There are issues.

Check out the rest of Potrykus’ evaluations here. Bottom line: Wisconsin will be good again. In fact, if this team doesn’t repeat as Leaders Division champs, it will be a surprise.

STAYING CLOSE TO HOME: When it comes to home-grown talent, Iowa may be a national leader by potentially starting an offensive line comprised of all Iowa-bred products.

“It’s pretty cool if you think about it,” sophomore tackle Brett Van Sloten told Ryan Suchomel of the Iowa City Press-Citizen. “It’s pretty neat being an Iowa guy and having a lot of Iowans on the team.”

Van Sloten is from Decorah and is penciled in at right tackle. At the spring game last Saturday, freshman guard Austin Blythe (Williamsburg), junior center James Ferentz (Iowa City), sophomore guard Conor Boffeli (West Des Moines) and freshman tackle Brandon Scherff (Denison) all were working with the first team.

“We just try to get the best guys out there,” Iowa coach Kirk Ferentz said. “There have always been good players in our state and this is no exception.”

This is a neat situation, and I hope these guys stick together. Nothing bonds like state ties. And you know this quartet will have an unmatched will to represent its school and state with pride.

Tim Beckman’s offense didn’t show much of passing game in the spring game last Saturday. That may have been by design. But come the fall, the Illini likely will have to travel via the air often, as they appear ill-equipped to run with authority because of a lack of bulk up front.

LOOKING FOR A PASSING GAME: Incumbent quarterback Nathan Scheelhaase has shown flashes, says Loren Tate of the Champaign News-Gazette. But he tossed just two scoring strikes during a six-game losing skein last season and was pulled in a horrid loss at Minnesota that proved to be the final straw of the Ron Zook era. Want more? Three times last year, Illinois failed to eclipse the 100-yard passing mark. That’s difficult to do.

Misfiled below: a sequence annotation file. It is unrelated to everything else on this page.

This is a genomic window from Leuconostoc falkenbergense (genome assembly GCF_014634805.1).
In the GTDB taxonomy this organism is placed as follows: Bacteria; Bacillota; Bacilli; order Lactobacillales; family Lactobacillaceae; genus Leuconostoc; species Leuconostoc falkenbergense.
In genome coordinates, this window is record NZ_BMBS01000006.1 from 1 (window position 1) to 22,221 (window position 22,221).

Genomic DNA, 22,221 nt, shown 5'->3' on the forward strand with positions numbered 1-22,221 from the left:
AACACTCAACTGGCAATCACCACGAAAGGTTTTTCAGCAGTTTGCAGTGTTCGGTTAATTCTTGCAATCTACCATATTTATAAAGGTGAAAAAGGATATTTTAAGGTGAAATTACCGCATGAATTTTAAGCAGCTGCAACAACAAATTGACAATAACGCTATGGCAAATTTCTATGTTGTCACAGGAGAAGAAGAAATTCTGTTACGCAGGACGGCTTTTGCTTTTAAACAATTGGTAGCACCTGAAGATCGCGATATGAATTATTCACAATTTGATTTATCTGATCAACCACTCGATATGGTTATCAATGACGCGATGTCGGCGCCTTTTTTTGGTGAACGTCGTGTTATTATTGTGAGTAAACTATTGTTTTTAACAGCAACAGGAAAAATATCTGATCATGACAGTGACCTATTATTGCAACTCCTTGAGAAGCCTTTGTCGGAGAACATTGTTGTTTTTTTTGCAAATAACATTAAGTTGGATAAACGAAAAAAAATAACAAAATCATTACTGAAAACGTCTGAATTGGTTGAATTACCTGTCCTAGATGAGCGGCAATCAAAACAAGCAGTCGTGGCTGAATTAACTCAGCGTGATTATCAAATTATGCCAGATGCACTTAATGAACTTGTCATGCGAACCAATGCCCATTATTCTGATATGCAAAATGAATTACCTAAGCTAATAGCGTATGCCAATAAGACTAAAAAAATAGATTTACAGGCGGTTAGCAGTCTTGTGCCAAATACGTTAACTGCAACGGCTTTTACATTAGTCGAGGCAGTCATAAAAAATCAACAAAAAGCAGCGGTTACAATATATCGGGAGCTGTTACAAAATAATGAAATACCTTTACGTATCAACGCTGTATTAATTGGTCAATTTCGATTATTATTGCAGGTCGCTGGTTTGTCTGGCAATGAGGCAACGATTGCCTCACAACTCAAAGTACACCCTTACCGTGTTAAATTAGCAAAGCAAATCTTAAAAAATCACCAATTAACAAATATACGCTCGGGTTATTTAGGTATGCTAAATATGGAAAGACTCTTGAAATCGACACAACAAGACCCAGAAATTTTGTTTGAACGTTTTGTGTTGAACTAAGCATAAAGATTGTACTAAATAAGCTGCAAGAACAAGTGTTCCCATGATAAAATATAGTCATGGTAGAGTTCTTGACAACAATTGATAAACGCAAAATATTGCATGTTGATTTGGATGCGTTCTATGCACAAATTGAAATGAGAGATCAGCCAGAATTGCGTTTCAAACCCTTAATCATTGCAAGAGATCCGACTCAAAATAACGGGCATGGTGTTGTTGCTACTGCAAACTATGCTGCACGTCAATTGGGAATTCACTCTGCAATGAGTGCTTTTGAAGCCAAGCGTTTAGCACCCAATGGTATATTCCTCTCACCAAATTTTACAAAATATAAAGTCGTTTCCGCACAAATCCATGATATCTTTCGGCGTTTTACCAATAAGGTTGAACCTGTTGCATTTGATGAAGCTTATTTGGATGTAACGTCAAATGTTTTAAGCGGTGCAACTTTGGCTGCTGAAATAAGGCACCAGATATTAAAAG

Bottom line: Scheelhaase—or Reilly O’Toole or Miles Osei—needs to pump air into a passing game that also is looking for some receivers with star A.J. Jenkins gone.

TWEETS that matter

My take: Don’t underestimate the value of new strength coach Craig Fitzgerald at Penn State. He has abandoned the machines and focused the players on free weights. The early returns look positive for a line that has been—to put it kindly—underwhelming in recent years. Think about it: How many good offensive linemen has Penn State produced in recent years? Exactly.

My take: I like Mullen’s optimistic outlook, but myriad issues still inflict a Hoosier program that remains the ultimate work-in-progress in Kevin Wilson’s second season in Bloomington. The offense? It figures to be OK. It’s Mullen’s defense that ultimately will determine how successful Indiana is under Wilson’s stewardship.

BTN.com senior writer Tom Dienhart is on Twitter and Facebook, and all of his work is at btn.com/tomdienhart. Send questions to his weekly mailbag, subscribe to his RSS feed, and check out his video Q&A.